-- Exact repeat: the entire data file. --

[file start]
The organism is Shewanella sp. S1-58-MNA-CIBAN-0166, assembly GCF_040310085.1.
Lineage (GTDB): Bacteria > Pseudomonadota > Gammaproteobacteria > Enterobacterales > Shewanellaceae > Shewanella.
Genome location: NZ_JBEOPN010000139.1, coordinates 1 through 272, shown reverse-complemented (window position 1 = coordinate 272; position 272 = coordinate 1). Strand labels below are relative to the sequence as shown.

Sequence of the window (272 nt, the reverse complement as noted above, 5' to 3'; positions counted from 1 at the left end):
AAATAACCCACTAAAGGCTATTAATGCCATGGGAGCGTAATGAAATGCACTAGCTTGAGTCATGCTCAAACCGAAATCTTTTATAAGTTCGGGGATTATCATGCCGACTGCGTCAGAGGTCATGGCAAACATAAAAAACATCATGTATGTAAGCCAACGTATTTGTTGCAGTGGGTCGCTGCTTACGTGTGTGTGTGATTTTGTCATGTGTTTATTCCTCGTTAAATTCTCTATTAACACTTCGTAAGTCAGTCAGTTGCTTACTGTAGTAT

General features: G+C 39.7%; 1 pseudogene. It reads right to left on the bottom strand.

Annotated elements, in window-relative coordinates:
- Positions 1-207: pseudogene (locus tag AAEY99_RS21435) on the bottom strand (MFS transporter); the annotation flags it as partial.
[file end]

The organism is Shewanella sp. S1-58-MNA-CIBAN-0166, assembly GCF_040310085.1.
Lineage (GTDB): Bacteria > Pseudomonadota > Gammaproteobacteria > Enterobacterales > Shewanellaceae > Shewanella.
Genome location: NZ_JBEOPN010000139.1, coordinates 1 through 272, shown reverse-complemented (window position 1 = coordinate 272; position 272 = coordinate 1). Strand labels below are relative to the sequence as shown.

Sequence of the window (272 nt, the reverse complement as noted above, 5' to 3'; positions counted from 1 at the left end):
AAATAACCCACTAAAGGCTATTAATGCCATGGGAGCGTAATGAAATGCACTAGCTTGAGTCATGCTCAAACCGAAATCTTTTATAAGTTCGGGGATTATCATGCCGACTGCGTCAGAGGTCATGGCAAACATAAAAAACATCATGTATGTAAGCCAACGTATTTGTTGCAGTGGGTCGCTGCTTACGTGTGTGTGTGATTTTGTCATGTGTTTATTCCTCGTTAAATTCTCTATTAACACTTCGTAAGTCAGTCAGTTGCTTACTGTAGTAT

General features: G+C 39.7%; 1 pseudogene. It reads right to left on the bottom strand.

Annotated elements, in window-relative coordinates:
- Positions 1-207: pseudogene (locus tag AAEY99_RS21435) on the bottom strand (MFS transporter); the annotation flags it as partial.